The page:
- Cynthia Landesberg
Growing up, I lived in one of those unremarkable suburban neighborhoods everyone has seen and no one remembers. Two-story houses. Well-manicured lawns. A driveway leading to a garage filled with bikes for the 2.5 kids living in the house. An asphalt paved bike path ran by these cookie-cutter homes and around a man-made pond, a gazebo sitting pretty to the side. This pond was the farthest I was allowed to bike without an adult and so I came here often, putting as much distance as possible between me and the vibrational tension of unhappily married parents that filled what was supposed to be home. I sat on the grassy hill, back propped against a rectangular metal box that filtered the pond, and watched the geese float about. I wondered why the geese chose this place to make their home, a pond with a view obstructed by houses set to the constant humming of electricity. They voluntarily lived in water littered with Fritos bags and Slurpee cups, an inorganic home not worthy of them.
Did someone pluck them from their families and drop them here, like what happened to me? I was 6 months old when the Korean government stamped the paperwork authorizing the erasure of my Korean citizenship, all 13 pounds of me, too heavy a burden for a government to bear. I soared across the Pacific Ocean, across the land of the free and the home of the brave, 14 hours to Washington, D.C., to a Jewish couple, to my new unnatural habitat.
I watched these geese, their brown feathers preened perfectly, their black necks imperial in posture, and as their necks click a few degrees to look around. Then, without warning or apparent reason, the geese begin to paddle faster and their wings lift, an invisible force turning them into marionettes. Their necks stretch, their backs elongate, their beaks point just a bit more towards the sky. And, like magic, an orchestra of noise beats as their wings flap, their feet tuck in, and they fly. Free. Untouchable.
I always wanted to be those geese, to escape, to lead a life as different as possible from my parents, with their paper-pushing government jobs. I fantasized about living in New York City, melding seamlessly into the throngs of people walking along First Avenue each morning, hustling to my job as a doctor or a lawyer. Anonymous in the best of ways, the crowd would act as a bulwark from the smothering feeling of being an object of curiosity all the time—an adopted Korean Jew.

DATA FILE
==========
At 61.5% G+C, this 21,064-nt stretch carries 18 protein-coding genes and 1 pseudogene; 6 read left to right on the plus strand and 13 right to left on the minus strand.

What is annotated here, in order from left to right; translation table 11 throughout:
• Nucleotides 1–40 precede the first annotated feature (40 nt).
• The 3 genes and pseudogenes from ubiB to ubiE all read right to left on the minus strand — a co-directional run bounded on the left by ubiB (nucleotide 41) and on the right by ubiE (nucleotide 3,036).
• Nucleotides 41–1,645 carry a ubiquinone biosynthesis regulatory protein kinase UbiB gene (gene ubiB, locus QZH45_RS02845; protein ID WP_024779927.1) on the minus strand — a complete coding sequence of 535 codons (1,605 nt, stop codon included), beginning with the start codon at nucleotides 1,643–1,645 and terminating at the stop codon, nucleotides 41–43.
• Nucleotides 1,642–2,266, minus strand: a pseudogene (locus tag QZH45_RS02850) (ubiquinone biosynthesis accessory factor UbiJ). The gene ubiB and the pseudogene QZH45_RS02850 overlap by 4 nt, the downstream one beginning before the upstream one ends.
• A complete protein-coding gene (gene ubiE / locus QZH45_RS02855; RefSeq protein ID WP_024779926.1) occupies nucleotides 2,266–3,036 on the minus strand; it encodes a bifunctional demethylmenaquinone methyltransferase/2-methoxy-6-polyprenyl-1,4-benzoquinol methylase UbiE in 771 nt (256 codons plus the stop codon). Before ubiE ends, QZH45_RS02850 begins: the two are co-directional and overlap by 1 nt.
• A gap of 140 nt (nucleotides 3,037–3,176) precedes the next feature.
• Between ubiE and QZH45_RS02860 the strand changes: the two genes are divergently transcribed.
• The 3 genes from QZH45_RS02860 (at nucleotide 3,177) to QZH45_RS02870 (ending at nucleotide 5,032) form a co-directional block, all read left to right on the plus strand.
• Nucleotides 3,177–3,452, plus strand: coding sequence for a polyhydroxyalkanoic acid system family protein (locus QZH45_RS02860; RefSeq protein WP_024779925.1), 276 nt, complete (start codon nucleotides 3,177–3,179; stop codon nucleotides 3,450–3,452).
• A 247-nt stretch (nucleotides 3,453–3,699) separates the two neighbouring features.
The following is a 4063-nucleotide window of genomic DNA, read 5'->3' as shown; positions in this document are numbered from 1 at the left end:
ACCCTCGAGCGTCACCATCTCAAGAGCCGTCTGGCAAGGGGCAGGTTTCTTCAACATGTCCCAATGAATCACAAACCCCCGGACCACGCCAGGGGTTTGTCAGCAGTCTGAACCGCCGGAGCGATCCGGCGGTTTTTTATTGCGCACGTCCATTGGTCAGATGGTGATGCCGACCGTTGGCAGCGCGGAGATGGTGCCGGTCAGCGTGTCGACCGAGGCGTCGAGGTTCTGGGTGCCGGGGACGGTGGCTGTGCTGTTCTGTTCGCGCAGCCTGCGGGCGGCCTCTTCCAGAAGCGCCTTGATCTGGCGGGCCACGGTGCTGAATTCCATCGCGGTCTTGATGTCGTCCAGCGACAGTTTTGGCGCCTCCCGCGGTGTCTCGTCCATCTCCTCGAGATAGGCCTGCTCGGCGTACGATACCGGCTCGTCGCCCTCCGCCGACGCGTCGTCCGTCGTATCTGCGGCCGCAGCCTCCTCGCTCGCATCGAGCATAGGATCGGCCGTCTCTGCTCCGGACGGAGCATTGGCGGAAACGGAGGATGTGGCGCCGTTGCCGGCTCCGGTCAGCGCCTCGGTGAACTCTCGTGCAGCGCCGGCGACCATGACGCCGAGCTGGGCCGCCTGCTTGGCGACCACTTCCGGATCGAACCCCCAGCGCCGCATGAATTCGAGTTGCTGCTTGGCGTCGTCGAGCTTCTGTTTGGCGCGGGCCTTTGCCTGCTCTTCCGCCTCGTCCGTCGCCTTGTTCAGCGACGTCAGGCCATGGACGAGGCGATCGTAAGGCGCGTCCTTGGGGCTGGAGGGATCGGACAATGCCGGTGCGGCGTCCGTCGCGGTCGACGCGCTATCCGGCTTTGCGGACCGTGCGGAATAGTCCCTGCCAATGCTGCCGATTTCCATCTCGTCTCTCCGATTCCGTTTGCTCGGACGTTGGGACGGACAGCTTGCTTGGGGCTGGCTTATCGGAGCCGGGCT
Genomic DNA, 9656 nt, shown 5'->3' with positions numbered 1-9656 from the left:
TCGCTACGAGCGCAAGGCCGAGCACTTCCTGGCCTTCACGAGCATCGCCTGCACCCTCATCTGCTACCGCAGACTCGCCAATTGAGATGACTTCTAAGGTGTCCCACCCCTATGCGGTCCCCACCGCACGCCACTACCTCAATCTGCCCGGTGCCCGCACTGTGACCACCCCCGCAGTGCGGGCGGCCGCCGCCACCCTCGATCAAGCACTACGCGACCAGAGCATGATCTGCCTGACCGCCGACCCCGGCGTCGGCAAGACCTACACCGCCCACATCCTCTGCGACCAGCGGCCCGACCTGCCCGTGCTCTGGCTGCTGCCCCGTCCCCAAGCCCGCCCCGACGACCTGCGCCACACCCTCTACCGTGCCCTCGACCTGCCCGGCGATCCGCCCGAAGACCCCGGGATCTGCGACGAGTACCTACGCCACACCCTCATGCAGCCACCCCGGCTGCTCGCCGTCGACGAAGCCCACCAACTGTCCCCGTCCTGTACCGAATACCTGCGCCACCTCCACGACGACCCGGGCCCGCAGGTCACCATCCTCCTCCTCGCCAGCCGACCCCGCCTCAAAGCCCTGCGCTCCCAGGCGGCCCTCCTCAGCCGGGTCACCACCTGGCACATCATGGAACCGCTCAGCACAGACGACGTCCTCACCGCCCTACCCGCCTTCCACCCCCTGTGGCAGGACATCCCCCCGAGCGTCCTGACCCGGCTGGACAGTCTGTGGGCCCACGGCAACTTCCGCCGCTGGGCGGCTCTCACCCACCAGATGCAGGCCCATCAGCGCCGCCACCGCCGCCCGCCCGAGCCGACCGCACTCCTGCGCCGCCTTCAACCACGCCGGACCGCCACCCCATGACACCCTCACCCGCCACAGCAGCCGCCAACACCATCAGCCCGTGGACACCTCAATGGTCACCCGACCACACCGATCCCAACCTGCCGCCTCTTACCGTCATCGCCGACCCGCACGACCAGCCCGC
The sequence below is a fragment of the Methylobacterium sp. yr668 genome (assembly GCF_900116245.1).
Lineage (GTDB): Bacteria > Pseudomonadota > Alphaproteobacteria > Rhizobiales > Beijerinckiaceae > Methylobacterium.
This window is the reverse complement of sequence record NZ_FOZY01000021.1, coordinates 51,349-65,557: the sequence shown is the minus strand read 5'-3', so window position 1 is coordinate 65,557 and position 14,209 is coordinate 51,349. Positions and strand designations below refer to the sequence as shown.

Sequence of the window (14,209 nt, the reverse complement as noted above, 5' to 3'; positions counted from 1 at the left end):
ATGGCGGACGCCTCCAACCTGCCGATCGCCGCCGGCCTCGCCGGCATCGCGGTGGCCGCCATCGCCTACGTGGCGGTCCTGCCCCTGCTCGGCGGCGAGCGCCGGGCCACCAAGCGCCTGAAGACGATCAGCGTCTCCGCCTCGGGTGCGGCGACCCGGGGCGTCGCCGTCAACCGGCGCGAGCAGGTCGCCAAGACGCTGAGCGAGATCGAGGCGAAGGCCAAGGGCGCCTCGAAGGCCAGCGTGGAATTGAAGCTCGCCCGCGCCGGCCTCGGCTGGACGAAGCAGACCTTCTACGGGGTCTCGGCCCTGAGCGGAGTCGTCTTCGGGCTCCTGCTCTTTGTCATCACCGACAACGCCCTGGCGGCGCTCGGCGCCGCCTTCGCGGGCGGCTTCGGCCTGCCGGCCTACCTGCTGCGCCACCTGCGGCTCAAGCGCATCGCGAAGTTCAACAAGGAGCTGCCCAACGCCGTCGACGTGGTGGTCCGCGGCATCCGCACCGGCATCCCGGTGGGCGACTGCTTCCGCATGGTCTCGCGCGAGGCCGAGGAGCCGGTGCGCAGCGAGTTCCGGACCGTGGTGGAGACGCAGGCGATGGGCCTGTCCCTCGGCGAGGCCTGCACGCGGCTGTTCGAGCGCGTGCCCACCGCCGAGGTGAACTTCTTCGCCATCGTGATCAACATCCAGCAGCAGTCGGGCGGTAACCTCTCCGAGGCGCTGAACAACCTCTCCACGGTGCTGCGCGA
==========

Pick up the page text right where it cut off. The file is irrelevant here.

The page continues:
But then, for no clear reason at all, the geese tilted their wings in succession and circled back down. All of their movements in reverse order was like watching a video as it rewinds. Beaks down. Backs contract. Neck curves. Wings shrink. There is a brief eruption of flapping, a slight splash, and then they are floating again in the same place. They look satisfied, peaceful, and regal. They are the monarchs of their artificial habitat once again.
I would always leave after they returned, never understanding why they came back, feeling angry at them. They could leave but did not. Now, in my late 30s with three kids and a garage full of bikes living just a handful of miles from that same artificial pond, I realize that despite a brief stretching of my own wings, I nestled right back where I started. I could have left too, but did not.
I made no conscious choice to build my life this way, so close to the landmarks of my childhood. Instead, an unspoken force kept me close, daring me to stay, daring me to make this contrived home my own, daring me to be happy, here. My personal redemption simply could not have happened in New York City, a lovely place to hide but not to be found. As ridiculous as it sounds, my life as a suburban mom is an act of defiance, an act of power, an act of resilience. It is a message to that baby who was placed here, in the most artificial of habitats, that she belongs. Like the goose with his head held high, I am the queen gliding on her fake pond, daring anyone to tell her, especially the voice in her head, that she should go away, that this is not home.